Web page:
(Invite people over for a meal and enjoy the company. Just know it’s going to take more protests, getting out the progressive vote, government policy changes and even wide .sweeping legislation to address the festering sore of racism in this country.—Kurt Hochenauer)
It appears U.S. Sen. James Lankford thinks he has this racism thing figured out and knows how to end it.
NewsOK.com published a story Sunday that highlights Lankford’s proposal to establish something he calls “Solution Sundays,” which essentially means inviting a member of a different ethnicity to your home for a meal on a voluntary basis.
Here’s how Lankford, a conservative Republican, put it in his own words in a recent speech:
If you’re going to be part of the solution in America, maybe on a Sunday for lunch or for dinner to invite another family over of another race just to sit and have conversation. Everybody put their feet under the same table and to develop a friendship and a relationship. Every person can do that. Every person can be a part of the solution. Every person in our country can start to move that conversation a little farther. It’s part of who we are. We don’t solve things based on a vote in America. We solve things around our dinner table.
First, let me say this as an aside to my main point about the above paragraph: We absolutely DO “solve things based on a vote in America.” It’s called democracy, but that’s a minor quibble about Lankford’s simplistic rhetoric. Yet it’s probably important to note that Lankford IS up for reelection this year so I guess you shouldn’t don’t feel compelled to vote for him since it won’t solve anything, anyway.
Now, okay, there’s nothing wrong with Lankford’s idea in some fuzzy, imperfect yet cozy way, and, by all means, invite someone or a family of another ethnicity over for a meal, but it seems like a typically easy solution to a complicated and historical problem in that conservative manner as in Nancy Reagan’s infamous “just say no” to drugs campaign way back when. It also doesn’t address the fact that the presumptive presidential nominee of Lankford’s own party, Donald Trump, has been accused of racism for some of his proposals, such as building The Giant Wall to stop illegal immigration from Mexico or stopping Muslims from coming to the United States.
— The New Yorker (@NewYorker) July 15, 2016
What “might” (it’s in quotes because this is qualified) help really alleviate racism in this country is changing the overall police culture from an authoritarian foundation to one that is respectful to basic human rights and eliminating systemic biases within public and private institutions. We need new incarceration policies and laws as well that don’t discriminate. It wouldn’t hurt, either, to teach an accurate depiction of slavery, Jim Crow laws, segregation and the war on drugs, starting in elementary school. But, again, it is conservative dogma that promotes American exceptionalism, and it probably doesn’t fit into Lankford’s simplistic world view in which Sunday after church meals lead to blissful rewards. Of course, it has to be on Sunday to fit Lankford’s right-wing religious views. Is it okay, to do it on Saturdays, Senator Lankford? Dang. Some people work for a paltry minimum wage on Sundays.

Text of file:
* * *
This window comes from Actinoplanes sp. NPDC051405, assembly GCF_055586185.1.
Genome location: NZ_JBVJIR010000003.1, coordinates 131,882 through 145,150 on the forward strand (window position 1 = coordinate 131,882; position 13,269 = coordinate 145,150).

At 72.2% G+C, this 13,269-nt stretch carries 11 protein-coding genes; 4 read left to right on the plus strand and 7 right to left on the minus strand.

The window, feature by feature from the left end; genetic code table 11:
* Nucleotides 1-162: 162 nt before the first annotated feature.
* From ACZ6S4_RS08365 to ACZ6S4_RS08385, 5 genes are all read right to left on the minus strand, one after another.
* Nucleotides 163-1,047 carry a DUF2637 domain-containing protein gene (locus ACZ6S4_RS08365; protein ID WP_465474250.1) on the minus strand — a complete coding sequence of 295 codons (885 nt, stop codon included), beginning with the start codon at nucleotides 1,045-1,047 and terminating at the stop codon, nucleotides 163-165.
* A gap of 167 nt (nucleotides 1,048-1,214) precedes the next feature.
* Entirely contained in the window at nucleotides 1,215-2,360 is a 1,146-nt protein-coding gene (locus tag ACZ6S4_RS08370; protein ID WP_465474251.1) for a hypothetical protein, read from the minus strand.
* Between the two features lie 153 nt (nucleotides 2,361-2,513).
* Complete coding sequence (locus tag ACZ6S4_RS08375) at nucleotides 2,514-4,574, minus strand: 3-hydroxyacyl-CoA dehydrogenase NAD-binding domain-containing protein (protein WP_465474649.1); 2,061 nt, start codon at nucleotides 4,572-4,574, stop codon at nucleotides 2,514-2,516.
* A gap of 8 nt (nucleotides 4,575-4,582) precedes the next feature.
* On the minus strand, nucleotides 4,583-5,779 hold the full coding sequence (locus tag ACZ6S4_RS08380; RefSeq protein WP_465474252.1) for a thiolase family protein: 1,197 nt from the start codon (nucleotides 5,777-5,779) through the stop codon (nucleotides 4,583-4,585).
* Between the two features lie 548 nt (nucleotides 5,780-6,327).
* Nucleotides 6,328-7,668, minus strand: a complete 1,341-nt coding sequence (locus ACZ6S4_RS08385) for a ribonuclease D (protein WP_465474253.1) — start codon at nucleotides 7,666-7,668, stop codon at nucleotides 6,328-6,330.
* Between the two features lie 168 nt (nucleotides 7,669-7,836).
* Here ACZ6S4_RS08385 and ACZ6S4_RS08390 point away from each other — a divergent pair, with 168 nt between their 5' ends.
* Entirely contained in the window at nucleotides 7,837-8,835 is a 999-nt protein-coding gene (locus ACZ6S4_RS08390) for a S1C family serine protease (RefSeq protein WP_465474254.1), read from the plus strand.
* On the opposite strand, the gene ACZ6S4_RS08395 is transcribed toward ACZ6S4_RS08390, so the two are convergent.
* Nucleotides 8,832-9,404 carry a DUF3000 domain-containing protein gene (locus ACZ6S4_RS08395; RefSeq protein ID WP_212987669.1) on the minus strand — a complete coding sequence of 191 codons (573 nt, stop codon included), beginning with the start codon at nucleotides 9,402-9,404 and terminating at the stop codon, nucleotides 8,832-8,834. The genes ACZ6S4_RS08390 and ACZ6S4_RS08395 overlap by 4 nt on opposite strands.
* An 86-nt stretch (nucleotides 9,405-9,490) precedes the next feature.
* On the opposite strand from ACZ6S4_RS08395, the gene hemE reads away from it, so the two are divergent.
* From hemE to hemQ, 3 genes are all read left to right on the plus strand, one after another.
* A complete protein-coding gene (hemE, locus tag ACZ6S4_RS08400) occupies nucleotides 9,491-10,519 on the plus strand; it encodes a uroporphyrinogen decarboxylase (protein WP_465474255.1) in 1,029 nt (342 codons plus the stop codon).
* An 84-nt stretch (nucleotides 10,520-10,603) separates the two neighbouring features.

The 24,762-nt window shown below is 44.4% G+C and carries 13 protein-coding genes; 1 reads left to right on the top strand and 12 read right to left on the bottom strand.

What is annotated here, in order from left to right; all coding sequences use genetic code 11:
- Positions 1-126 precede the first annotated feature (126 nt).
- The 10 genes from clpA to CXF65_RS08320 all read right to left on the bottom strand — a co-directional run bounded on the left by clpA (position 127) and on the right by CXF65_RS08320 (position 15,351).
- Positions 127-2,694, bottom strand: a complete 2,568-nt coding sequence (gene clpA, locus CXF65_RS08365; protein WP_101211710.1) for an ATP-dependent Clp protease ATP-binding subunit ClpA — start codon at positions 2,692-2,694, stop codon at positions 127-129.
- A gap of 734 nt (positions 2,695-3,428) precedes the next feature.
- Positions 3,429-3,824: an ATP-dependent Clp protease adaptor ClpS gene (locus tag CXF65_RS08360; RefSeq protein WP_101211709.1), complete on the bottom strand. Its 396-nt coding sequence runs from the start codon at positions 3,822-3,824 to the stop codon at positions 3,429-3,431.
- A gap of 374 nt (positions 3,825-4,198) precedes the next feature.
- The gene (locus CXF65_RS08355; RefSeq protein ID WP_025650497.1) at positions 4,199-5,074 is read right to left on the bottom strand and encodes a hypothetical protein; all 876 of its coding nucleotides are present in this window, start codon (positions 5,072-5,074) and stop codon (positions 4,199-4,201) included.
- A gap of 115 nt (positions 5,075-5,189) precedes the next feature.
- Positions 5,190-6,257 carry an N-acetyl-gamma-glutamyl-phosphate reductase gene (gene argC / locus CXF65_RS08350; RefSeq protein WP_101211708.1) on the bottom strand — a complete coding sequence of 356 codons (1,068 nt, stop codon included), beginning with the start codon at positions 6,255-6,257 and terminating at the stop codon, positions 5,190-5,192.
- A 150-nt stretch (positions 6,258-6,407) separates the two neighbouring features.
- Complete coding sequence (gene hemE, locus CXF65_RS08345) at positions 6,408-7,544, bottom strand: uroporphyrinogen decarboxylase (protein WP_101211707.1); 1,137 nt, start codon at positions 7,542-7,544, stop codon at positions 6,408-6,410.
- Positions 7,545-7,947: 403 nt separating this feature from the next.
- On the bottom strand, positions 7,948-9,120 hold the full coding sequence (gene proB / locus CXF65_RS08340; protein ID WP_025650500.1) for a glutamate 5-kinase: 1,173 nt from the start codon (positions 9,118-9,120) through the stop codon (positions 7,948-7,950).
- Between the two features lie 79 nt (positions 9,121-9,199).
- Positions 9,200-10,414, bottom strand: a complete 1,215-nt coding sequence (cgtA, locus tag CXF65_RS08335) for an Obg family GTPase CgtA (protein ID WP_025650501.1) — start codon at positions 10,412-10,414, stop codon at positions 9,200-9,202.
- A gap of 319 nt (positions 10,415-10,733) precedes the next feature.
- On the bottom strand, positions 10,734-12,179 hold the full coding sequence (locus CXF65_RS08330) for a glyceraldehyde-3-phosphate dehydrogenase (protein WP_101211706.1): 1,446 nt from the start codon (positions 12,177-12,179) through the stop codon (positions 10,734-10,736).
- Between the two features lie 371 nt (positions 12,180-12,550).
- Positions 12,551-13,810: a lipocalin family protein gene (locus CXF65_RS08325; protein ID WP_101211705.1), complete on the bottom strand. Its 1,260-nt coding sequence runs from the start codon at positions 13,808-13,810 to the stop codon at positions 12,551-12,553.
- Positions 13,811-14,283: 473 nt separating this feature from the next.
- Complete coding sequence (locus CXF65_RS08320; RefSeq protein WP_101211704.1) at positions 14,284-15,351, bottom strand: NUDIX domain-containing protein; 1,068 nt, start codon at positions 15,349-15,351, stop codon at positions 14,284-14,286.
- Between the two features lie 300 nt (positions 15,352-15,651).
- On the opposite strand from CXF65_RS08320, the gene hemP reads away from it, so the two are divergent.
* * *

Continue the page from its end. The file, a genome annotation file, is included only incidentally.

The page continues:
Lankford’s news release on this issue contained this sentence: “Racial reconciliation has been a priority for Senator Lankford.” This may well be the case, and I won’t dispute that he thinks so, but I’m unsure a senator from Oklahoma is the person to lead the way on this issue. His Oklahoma colleague, U.S. Sen. Jim Inhofe, has been known to engage in gay bashing on the Senate floor, and the state, itself, has seen its image tarnished for years by Republican legislators who want to codify their bigotry into law.
I would be more likely to accept Lankford’s statement about his concern for “racial reconciliation” if he would do more to disavow Trump and the support he receives from white supremacists. I would also be more likely to believe Lankford if he would address policing policies in this country and how the so-called war on dugs is heavily weighted against people from minority groups. Lankford, to my knowledge, didn’t even participate in the recent Black Lives Matter rally in Oklahoma City that drew thousands of people of different ethnicities. I didn’t see him there.
He did, however, reportedly meet with Oklahoma City police leaders, of course, and people in the local African American community the day after the rally, and then issued another bland Lankfordian statement. Here’s a part of it: “Most of the issues we deal with are not something that government fixes. It’s something communities actually fix.” See, folks, it’s the same tired conservative dogma. It goes like this, Government can never do anything right. Somehow that’s going to help this country solve its bigotry problem.
Lankford wants to advance his conservative government-is-the-problem doctrine and his right-wing religious views—“Solution Sundays”—under the guise of racial reconciliation. He may be well intended, but I’m unsure he’s the right person for this task.
Invite people over for a meal and enjoy the company. Just know it’s going to take more protests, getting out the progressive vote, government policy changes and even wide sweeping legislation to address the festering sore of racism in this country.
Leave the American exceptionalism to Lankford:
Before you head out for the weekend, let’s remember who we were all born to be as proud Americans pic.twitter.com/6SNQi6kvt0
— James Lankford (@jameslankford) July 1, 2016